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Bitcoin has to succeed or the crypto industry will fail.
This was the argument of Alexander Liegl over the weekend. Here are a few notable quotes from his tweetstorm:
“Either Bitcoin thrives, and with it the crypto industry, or nothing thrives and the party stops.”
“If Bitcoin ever does get overtaken by another coin, what stops that coin to be overtaken as well? Investors will live in constant fear that their current Store of Value will be usurped by some future Store of Value.”
“The crypto industry *needs* Bitcoin to stay alive and prosper because its entire narrative breaks if it doesn't. There is no way around believing in Bitcoin if you believe in blockchain technology's potential.”
“There is an unspoken bond that keeps Bitcoin on the throne. A game-theoretic incentive that prevents any other coin from ever successfully displacing it.”
“As long as Bitcoin is kept in first place, the system will prosper. If the market ever forks away from Bitcoin by installing a successor (and another, and another), it will experience massive value destruction.”
To be clear, Liegl is not making a technology argument, but rather one based in human psychology and game theory. People need to believe in the long-term sustainability & dominance of any store of value or medium of exchange. It is nearly impossible to drive mass adoption, if the majority believes the asset may be replaced by a new, improved version.
Bitcoin has the advantage of (1) being the first mover, (2) having the most hash power / highest level of security, and (3) being truly decentralized. If Bitcoin was to fail, even after having a strong head start, there would be little hope that a decentralized, digital currency could achieve the global success many are planning for.
The human psychology element of crypto is rarely talked about enough. Historically, humans have trusted human-led organizations to create and govern. We are now seeing millions of humans enter an experiment where we are trusting software code (Bitcoin network) to govern. Eventually, I wouldn’t be surprised if humans begin to trust robots and code to also create (ex: AI writing software code), along with govern.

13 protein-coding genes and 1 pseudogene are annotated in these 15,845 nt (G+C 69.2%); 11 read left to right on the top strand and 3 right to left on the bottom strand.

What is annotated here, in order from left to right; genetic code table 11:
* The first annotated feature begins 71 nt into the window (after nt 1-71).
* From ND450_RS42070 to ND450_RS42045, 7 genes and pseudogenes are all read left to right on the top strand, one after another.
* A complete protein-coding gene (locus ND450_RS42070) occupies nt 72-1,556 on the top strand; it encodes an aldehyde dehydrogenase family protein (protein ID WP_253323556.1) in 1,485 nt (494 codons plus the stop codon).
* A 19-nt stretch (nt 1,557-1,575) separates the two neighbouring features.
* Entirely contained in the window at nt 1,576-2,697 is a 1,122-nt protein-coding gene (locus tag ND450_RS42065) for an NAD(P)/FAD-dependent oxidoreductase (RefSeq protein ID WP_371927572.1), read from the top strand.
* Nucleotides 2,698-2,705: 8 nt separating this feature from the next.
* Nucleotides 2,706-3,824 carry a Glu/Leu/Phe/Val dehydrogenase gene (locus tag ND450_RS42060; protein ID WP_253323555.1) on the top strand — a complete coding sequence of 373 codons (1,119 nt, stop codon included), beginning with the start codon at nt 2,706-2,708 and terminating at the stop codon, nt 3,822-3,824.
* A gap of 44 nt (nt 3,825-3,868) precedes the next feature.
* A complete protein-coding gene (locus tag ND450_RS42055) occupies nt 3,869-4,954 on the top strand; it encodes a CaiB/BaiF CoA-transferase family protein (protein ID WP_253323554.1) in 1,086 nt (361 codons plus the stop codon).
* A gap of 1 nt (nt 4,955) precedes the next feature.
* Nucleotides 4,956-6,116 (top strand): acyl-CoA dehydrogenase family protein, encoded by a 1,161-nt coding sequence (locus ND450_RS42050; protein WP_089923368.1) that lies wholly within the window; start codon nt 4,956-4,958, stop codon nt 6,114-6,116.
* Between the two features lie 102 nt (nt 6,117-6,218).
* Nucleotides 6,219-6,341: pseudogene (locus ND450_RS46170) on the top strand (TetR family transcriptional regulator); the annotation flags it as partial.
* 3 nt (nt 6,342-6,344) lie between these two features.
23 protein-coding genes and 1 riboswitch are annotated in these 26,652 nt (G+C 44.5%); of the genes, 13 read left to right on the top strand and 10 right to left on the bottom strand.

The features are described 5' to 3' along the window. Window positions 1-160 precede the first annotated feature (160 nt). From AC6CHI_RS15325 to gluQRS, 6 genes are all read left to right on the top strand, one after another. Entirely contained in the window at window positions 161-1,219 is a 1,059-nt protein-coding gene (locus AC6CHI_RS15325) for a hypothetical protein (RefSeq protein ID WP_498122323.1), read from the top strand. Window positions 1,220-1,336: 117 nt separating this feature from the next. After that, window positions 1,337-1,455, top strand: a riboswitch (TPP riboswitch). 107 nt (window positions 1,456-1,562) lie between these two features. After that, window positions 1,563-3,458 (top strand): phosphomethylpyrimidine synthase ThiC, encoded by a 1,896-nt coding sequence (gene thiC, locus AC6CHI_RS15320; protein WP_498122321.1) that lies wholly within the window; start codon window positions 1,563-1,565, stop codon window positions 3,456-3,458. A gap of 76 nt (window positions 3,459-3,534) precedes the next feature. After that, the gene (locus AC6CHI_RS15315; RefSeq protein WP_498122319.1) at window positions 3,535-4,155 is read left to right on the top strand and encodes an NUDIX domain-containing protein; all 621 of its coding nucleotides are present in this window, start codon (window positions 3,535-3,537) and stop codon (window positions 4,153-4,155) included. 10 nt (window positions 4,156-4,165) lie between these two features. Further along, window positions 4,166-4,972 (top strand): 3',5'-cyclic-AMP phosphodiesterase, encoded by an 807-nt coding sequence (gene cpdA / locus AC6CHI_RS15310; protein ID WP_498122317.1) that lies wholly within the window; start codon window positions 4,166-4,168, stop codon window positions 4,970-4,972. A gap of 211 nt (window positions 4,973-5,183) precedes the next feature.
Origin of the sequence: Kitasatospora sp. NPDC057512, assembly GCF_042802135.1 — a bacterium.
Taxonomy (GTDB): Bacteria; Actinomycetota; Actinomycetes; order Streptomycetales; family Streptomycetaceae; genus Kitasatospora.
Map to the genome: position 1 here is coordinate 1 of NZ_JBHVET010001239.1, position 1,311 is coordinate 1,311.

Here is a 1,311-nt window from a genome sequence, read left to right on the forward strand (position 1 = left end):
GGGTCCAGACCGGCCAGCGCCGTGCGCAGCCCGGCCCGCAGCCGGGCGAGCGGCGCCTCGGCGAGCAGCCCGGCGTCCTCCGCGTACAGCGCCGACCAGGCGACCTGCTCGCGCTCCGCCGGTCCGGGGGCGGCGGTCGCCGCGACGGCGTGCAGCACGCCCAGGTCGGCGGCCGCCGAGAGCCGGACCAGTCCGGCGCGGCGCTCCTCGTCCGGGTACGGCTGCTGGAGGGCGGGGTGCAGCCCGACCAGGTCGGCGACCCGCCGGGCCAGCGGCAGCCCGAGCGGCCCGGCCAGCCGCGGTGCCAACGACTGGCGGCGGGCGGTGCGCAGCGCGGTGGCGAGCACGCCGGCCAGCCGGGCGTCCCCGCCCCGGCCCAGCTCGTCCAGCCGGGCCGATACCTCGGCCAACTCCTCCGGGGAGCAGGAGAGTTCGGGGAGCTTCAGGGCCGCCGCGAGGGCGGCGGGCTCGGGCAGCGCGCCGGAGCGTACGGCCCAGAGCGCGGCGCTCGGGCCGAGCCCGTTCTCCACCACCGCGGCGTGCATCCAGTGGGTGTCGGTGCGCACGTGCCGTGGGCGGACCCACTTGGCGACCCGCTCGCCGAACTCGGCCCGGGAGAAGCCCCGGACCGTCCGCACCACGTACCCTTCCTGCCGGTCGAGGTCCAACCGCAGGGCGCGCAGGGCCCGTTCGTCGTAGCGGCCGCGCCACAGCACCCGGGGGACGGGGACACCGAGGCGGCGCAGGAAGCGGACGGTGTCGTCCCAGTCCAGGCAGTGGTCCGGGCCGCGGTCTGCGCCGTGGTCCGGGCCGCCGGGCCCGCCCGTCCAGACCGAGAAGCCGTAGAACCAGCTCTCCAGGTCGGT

Until then, we have Bitcoin and the pursuit of “sound money.” It is in everyone’s best interest that the current dominant digital asset is successful. If not, all this work may be for nothing.
You can read Alexander’s full argument by clicking here to see the Tweetstorm.
How Brock Pierce went from child actor to Bitcoin billionaire (longform): Brock Pierce’s skyrocketing popularity has made him one of the most controversial figures in crypto. For one, he wants to turn Puerto Rico into a Burning Man-style utopia for other early crypto evangelists. This profile characterizes him as “visionary and madman, idealist and opportunist, entertainer and businessman, magician and hedonist, narcissist and community builder.” Read more.
SEC rejects Winklevoss twins’ Bitcoin ETF: The SEC rejected a bid by the Winklevoss twins to create an exchange traded product for Bitcoin, citing the potential for market manipulation and a lack of liquidity. The SEC’s 3-1 decision came after the Winklevoss twins asked the agency to revisit its earlier rejection of the ETF in March of 2017, and was based in part on comments from the public. Read more.
Mastercard CEO calls anonymous cryptocurrencies junk,’ again: Ajaypal Banga, the CEO of Mastercard, blasted cryptocurrencies during the “New India Lecture” at the Indian Consulate last week. Banga described anonymous, non-state-issued cryptocurrencies as “junk,” because their prices can fluctuate “wildly” and thus they do not “deserve” to be considered a medium of exchange. Read more.
Telegram reveals personal ID verification tool for sharing data with ‘finance, ICOs:’ Encrypted messenger app Telegram has released a personal identification authorization tool. The tool, dubbed Telegram Passport, reportedly encrypts a user’s personal ID information and let’s users securely share their ID data with third parties, which the Telegram post elaborates on as “finance, ICOs, etc.” Read more.
Poloniex is officially in trouble after ignoring dozens of complaining customers: The Department of Justice showed its interest in Poloniex — a Delaware-based cryptocurrency exchange platform — in a rather unexpected fashion: Chief Special Investigator of the Investor Protection Unit Craig Weldon emailed a number of Poloniex users, asking them to respond if they have any difficulties with their account. Now, there is an “open investigation.” Read more.
Blockchain could save free speech (commentary): While blockchains are usually used to record currency transactions, the unstoppable web of recordkeepers underpinning the network provides an innovative way to shepherd messages, avoiding censorship or surveillance. Read more.
A small crypto coin is making big claims about a private proof-of-stake: Spectre (not be confused with a separate project called SPECTRE), created two crypto tokens – the aptly named spectre token and the xspec token – in 2016, but hasn't received much notice from the crypto community so far. Its tokens rank in the 500s, with a total market capitalization of $5.7 million. But that might soon change, as the project is taking a growing interest in a technology called staking. Read more.
How major Bitcoin narratives changed over time: Visions of Bitcoin are not static. Technological developments, practical realities and real-world events have shaped collective views.This Medium post aims to aggregate the various dominant narratives that have characterized Bitcoin throughout its 9-year history. Read more.
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Nothing in this email is intended to serve as financial advice. Do your own research.